However, not everyone gave disdain to the dummy problem. A few chess composers thought that it should be allowed. An old article by Fredrick Thompson, published in 1880 in “Chess Player's Annual And Club Directory,” called on “Pawn On 8 In Chess Problems” gives an insight into the supports of the dummy pawn. In his article. Thompson advocated for the dummy pawn to be allowed in chess problems.

Various reasons are given, the most interesting perhaps being this: “ The main objection to P on 8 is, that it breaks a fundamental law of Chess. So it would if pawn stood on square 1, but on square 8, in the enemy's territory, is quite another thing. As Staunton in his Praxis says—" The ancient idea supposed the Chess Board divided into two belligerent kingdoms." Have common soldiers never mounted guard in the palace of a foreign potentate at the conqueror's behest? Ought pawn to be played to 8 at all if he may not remain there? His captain bids him stand sentinel as a private soldier, and it is not for the discomfited foe to say him nay. Ought pawn to attack a piece or check the King from square 7, if he has no business on 8?”

The logic is that if the pawn has power on the 7th rank as a pawn, why should can it not extend its rights as a pawn on the 8th rank?

A more straightforward reason is also given: “The present pawn-queening law bristles with innovations upon ancient usage. As Mr. Staunton wrote on March 18, 1865—"The old laws from which you quote, have been constantly modified of late years." Fundamental law, forsooth! The law never had a bottom. No one will deny the use of pawn on 8 in problems if pawn on 8 is permissible in play. The " Competent authority " for the laws of Chess must be players, not problem composers, for the laws, of the game govern the problemist, not the problemist the laws of the game.”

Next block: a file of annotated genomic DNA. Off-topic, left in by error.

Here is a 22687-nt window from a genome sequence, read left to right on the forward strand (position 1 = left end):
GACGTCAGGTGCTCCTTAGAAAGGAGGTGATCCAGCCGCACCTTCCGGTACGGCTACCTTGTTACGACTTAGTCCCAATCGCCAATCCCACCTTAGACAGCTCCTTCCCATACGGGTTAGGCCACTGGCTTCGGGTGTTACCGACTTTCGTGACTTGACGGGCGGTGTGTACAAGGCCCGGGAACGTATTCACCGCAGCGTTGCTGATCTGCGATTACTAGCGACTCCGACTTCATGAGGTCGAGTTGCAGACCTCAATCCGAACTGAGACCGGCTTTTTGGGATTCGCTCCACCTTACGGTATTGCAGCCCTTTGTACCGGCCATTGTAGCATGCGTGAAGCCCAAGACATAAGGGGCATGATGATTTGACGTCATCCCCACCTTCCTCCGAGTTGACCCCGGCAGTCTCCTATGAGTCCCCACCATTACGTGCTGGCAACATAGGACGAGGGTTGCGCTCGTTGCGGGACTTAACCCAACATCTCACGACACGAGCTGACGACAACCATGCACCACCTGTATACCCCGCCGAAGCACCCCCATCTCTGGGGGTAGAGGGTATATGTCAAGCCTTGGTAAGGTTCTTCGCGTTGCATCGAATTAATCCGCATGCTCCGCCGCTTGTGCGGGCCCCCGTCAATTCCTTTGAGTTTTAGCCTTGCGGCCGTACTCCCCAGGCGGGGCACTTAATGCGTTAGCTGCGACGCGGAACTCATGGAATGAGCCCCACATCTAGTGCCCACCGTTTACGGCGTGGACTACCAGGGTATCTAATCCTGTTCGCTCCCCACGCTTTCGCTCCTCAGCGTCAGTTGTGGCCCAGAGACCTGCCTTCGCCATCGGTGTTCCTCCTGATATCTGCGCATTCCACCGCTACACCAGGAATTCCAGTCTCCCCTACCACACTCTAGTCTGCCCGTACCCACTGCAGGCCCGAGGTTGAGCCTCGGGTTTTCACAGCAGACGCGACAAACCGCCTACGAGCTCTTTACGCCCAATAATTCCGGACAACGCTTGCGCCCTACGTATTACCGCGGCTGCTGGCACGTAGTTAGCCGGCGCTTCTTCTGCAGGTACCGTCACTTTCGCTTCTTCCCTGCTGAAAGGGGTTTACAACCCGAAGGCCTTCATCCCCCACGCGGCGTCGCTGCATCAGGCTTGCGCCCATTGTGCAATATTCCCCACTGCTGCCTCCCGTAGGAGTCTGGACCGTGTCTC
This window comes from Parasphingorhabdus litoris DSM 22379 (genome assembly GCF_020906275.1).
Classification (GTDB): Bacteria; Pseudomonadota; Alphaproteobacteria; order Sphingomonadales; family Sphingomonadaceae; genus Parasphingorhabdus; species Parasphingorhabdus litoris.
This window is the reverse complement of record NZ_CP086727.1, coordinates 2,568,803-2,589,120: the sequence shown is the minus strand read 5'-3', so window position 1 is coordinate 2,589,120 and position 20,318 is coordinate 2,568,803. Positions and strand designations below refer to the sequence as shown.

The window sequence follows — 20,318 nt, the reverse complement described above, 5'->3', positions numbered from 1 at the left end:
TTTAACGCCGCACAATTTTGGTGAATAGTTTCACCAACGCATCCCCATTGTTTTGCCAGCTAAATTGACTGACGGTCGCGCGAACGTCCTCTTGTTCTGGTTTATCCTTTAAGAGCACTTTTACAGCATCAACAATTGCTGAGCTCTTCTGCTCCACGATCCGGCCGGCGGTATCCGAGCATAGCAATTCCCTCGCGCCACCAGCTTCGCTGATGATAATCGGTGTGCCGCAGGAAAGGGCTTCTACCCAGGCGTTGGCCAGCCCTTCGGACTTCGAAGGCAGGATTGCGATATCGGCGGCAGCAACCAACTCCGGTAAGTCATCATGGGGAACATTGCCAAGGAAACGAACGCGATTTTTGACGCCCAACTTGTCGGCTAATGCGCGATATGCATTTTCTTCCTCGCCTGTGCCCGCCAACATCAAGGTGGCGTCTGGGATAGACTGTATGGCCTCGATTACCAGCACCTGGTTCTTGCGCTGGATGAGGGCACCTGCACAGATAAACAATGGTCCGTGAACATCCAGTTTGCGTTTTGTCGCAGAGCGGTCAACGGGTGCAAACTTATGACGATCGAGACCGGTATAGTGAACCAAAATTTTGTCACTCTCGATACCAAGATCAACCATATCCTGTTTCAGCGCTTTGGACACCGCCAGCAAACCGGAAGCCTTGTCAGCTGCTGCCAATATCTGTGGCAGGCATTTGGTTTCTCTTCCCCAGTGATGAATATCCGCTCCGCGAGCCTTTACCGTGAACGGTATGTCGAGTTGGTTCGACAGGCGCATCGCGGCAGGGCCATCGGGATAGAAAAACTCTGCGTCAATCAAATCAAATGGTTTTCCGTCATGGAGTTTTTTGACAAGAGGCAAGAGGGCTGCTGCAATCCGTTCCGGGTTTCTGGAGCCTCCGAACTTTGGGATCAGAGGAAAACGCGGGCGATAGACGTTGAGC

Lastly, he advocates for it as to prevent cooks in chess problem, to make possible otherwise impossible ideas realizable at last. He gives a problem to illustrate his defense of the dummy pawn, since it would be cooked without the pawn on c8, since without there would be a cook starting with 1. Qc8+.

[Title "Fredrick Thompson, Mate In 3"]
[FEN "2PQ4/6p1/3P2B1/3Pk3/8/2N1N1P1/8/7K w - - 0 1"]

He ends with this: “ I claim, therefore, P on 8 in Chess strategy, and conclude this paper with a problem commenced in July, 1879. (Skipped text). Dropping the men one square down the board also produces a cook, in fact the dead pawn saves the problem from being relegated to the waste basket. I consider this one of the best compositions I have put together during a practice of thirty years, and I fail to see why it should be treated to Lynch-law, when the queening-a-pawn rule is to "reward it with the greatest possible advantage."

1883: London Congress**

Another data point is the London International Congress of 1883, where the rules include:

“10. A Pawn reaching the eighth square must be named as a Queen or Piece, at the option of player, independent of the number of Pieces on the board. The created Queen or Piece acts immediately in its new capacity. Until the Pawn has been so named, the move is incomplete.”

In almost all other cases in these rules, Pieces and Pawns are taken to be distinct, but this is the first occurrence I've ever seen a usage of Piece to exclude the Queen! However, I think it is clear that dummy pawns are on the retreat.